International folk singer, Sarah McQuaid performs in Princeton

Sarah McQuaidPHIL NICHOLLS
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Sarah McQuaidPHIL NICHOLLS

International singer-songwriter Sarah McQuaid performed at the Christ Congregation Church in Princeton on Oct. 19 in an event presented by the Princeton Folk Music Society.

McQuaid takes traditional folk music and electric guitar to present a mix of folk music from different countries and contemporary songs.

After being involved with music for most of her life, McQuaid decided in 2007 she would quit her full-time job and become a full-time solo musician.

Currently, McQuaid has five solo albums, as well as one album she made under the band name Mama, which included herself and British pop star Zoë Pollock. McQuaid’s most recent album, “If We Dig Any Deeper It Could Get Dangerous,” was released this past February and was produced by musical legend Michael Chapman.

Through her years of writing, recording and performing, McQuaid’s process and approach to things has changed.

“My process has evolved over the years,” McQuaid said. “When I first started writing songs, I used to wait for a song to kind of come to me. I felt that you had to wait and be inspired, and then sit down and write your song. It was working with Zoë [Pollock], who taught me an easier way to write. You could just say, ‘Let’s go write a song,’ and you could sit down and write a song.”

Known to listeners as a folk musician, McQuaid has only recently begun to accept that as her genre, but that’s not how she really identifies herself or her music.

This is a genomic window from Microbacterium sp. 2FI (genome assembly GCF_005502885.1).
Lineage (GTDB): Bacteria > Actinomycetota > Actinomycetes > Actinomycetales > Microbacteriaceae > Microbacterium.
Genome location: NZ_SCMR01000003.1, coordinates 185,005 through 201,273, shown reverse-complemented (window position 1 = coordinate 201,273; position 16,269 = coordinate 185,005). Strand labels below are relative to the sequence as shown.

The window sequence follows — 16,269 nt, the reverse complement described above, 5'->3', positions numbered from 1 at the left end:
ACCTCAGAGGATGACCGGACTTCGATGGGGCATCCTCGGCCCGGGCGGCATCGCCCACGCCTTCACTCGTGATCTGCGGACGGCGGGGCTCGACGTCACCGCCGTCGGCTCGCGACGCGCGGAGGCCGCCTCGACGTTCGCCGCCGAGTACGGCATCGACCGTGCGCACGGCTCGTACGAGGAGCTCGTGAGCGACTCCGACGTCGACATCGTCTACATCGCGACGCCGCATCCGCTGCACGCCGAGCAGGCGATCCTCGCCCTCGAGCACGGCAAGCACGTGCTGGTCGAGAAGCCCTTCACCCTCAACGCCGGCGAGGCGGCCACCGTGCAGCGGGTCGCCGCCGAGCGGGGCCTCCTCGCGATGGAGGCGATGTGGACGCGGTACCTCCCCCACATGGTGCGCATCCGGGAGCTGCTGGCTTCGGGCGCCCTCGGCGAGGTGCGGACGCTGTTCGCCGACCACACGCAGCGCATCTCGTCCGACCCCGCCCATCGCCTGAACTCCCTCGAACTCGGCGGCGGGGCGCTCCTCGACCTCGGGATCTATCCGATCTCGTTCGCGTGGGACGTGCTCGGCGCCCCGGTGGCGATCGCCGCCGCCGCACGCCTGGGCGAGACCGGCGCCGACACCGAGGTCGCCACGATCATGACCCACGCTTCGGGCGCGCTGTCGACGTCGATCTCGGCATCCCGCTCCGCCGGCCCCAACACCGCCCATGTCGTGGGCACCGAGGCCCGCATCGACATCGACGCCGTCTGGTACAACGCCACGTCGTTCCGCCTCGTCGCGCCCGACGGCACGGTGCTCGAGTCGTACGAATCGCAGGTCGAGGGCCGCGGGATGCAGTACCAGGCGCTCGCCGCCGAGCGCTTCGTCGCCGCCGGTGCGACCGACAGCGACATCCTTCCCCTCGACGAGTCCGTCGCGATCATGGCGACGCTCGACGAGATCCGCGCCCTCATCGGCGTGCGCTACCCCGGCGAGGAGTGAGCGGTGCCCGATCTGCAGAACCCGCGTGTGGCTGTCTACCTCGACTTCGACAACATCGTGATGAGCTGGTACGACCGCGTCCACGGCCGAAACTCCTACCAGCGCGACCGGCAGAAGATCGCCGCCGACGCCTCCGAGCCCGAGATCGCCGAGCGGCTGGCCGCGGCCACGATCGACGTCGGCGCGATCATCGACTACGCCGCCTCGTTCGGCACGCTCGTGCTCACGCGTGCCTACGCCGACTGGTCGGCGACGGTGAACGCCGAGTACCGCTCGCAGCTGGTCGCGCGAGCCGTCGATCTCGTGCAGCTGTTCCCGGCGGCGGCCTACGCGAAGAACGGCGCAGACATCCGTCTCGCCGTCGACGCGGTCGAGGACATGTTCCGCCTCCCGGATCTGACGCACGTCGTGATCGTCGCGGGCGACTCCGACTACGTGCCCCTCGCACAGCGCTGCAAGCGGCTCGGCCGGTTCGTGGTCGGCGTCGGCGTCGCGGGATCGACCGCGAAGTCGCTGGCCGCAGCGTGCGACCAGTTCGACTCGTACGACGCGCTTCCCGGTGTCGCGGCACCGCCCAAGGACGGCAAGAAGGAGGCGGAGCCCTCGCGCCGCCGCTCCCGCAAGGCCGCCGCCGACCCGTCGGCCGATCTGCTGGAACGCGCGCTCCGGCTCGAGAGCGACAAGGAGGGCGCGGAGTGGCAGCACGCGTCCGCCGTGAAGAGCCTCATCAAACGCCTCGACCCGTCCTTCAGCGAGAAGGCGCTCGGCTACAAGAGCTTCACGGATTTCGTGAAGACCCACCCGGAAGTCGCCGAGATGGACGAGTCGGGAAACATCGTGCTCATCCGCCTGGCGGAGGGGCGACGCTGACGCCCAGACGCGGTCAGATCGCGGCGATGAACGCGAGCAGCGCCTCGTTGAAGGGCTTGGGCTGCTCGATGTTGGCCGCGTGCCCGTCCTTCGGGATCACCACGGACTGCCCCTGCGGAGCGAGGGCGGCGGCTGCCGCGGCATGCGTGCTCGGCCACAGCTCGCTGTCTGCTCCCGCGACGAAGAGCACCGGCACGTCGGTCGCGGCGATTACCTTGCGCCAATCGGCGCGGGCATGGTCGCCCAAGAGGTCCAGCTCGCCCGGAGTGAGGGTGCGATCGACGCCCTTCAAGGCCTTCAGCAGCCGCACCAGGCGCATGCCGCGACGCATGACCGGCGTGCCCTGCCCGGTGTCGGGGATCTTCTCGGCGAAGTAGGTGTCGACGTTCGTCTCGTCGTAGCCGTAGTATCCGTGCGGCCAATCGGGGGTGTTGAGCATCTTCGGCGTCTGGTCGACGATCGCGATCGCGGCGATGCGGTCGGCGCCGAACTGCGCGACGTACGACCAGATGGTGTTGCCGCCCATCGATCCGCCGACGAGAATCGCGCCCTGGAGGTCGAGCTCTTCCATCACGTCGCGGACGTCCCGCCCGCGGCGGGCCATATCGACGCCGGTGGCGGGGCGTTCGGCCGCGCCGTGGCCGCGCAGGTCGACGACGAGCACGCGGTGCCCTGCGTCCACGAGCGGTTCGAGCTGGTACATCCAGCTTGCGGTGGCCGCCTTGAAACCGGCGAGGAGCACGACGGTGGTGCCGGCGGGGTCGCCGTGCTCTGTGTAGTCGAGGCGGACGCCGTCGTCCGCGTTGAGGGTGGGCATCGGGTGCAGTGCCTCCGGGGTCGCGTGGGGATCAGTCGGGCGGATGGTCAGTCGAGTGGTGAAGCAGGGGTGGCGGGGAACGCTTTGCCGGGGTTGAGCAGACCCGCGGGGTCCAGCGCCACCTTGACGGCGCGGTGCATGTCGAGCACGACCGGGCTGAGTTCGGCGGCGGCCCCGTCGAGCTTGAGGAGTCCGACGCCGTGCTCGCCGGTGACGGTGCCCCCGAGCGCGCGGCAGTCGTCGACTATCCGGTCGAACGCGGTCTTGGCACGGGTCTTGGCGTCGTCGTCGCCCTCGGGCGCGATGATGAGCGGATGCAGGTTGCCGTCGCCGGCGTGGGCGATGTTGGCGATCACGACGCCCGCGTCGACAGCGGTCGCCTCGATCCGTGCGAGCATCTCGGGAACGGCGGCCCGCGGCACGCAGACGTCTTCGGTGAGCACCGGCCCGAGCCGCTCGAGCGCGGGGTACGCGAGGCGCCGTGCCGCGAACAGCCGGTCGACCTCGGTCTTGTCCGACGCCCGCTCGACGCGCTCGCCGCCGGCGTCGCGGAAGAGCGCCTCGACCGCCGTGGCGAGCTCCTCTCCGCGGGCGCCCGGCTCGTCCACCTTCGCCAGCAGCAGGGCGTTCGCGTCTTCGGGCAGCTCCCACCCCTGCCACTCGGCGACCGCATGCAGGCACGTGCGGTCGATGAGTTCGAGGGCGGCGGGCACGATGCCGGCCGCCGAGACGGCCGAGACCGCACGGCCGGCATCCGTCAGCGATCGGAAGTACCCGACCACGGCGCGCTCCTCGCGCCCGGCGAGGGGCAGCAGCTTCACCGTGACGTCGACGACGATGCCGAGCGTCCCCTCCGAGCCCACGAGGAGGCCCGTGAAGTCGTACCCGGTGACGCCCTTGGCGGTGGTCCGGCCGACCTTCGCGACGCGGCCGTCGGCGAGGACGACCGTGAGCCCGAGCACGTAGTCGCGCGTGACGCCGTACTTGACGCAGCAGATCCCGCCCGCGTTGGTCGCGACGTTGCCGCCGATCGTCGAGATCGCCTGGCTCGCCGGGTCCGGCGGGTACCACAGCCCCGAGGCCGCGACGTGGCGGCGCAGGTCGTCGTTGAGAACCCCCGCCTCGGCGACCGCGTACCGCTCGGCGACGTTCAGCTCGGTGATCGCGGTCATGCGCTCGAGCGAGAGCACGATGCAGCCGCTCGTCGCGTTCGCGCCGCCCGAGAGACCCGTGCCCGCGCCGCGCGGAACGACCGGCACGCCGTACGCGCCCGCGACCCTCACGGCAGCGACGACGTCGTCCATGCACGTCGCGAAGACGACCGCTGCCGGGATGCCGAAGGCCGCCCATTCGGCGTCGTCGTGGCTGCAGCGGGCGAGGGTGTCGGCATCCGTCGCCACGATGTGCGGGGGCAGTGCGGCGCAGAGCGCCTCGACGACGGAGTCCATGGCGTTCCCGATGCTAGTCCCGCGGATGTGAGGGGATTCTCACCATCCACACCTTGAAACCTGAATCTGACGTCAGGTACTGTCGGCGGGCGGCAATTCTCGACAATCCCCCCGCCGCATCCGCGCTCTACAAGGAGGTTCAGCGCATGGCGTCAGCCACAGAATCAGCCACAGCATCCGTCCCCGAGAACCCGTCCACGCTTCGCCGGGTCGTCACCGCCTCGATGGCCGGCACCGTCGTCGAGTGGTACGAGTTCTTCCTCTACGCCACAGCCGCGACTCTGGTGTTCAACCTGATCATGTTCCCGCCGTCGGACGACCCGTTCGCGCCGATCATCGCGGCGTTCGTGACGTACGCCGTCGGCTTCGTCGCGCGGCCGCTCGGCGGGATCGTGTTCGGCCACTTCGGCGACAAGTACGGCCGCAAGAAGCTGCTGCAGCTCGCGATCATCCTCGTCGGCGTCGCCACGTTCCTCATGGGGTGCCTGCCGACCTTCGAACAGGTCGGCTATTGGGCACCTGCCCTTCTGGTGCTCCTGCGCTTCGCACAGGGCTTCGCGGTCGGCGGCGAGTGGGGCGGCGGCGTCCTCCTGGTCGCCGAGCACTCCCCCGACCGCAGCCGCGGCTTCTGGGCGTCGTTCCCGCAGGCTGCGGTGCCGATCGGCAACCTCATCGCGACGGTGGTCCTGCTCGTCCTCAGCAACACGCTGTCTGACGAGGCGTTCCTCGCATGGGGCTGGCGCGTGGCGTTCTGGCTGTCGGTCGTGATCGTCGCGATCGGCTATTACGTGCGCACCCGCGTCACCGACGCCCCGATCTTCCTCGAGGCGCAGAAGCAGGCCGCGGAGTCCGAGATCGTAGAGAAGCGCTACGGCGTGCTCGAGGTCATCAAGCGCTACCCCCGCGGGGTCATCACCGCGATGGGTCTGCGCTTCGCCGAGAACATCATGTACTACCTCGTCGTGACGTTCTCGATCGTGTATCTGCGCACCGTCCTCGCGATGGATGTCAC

“I don’t really think of myself as a folk musician, that’s the genre I get lumped into,” she said. “I guess it’s because I play acoustic instruments, but I listen to all kinds of music. But when writing songs, I don’t write thinking about any type of genre, I’m just writing songs. I didn’t really choose the genre; the genre chose me. I used to argue with people and tell them that I am not a folk musician, I’m not doing traditional materials. The folk music community has been very supportive of my music; and I play at all types of different venues, from small theaters to libraries and churches, but there are a lot of folk music societies with very long histories.”

Performing for the Princeton Folk Music Society was very special to McQuaid and she looked forward to the opportunity prior to the performance.

“I am very excited to play for the Princeton Folk Music Society,” she said. “They have been going since 1965; it’s been running longer than I have, and it’s been a real honor to be invited by them and perform for them.”

Born in Madrid, Spain, McQuaid was raised in Chicago and is currently living in England after spending 13 years in Ireland. Her mother, who was really into folk music, was a big part of McQuaid’s musical life.

“I’ve been involved with music all of my life,” McQuaid said. “My mother started teaching me how to play a piano at 3 and when I was 7, I joined a children’s choir. We used to do these massive tours – not as big as my tours now – but pretty intense. We would go out for 10 days, and every day we’d have about four appearances and there was always an evening concert every day. So that got me into an early introduction of the professional side of touring.”

McQuaid has now concluded a seven-week tour, which included 37 performances, where she has been travelling from coast to coast.

“We flew into Newark airport and started heading west,” she said. “We went all the way to Los Angeles and after having two gigs in the L.A. area, we turned around and started heading east again. It has been incredibly intense. It is intensive work, it is really hard work, and it is grueling and exhausting, but I love, love, love it and I wouldn’t change it for anything else in the whole world. I am really happy, and I feel lucky to do what I do and meet all of the people that I meet.”

For more information on Sarah McQuaid, you can visit her website at www.sarahmcquaid.com. For more information on the Princeton Folk Music Society, you can visit their website at www.princetonfolk.org.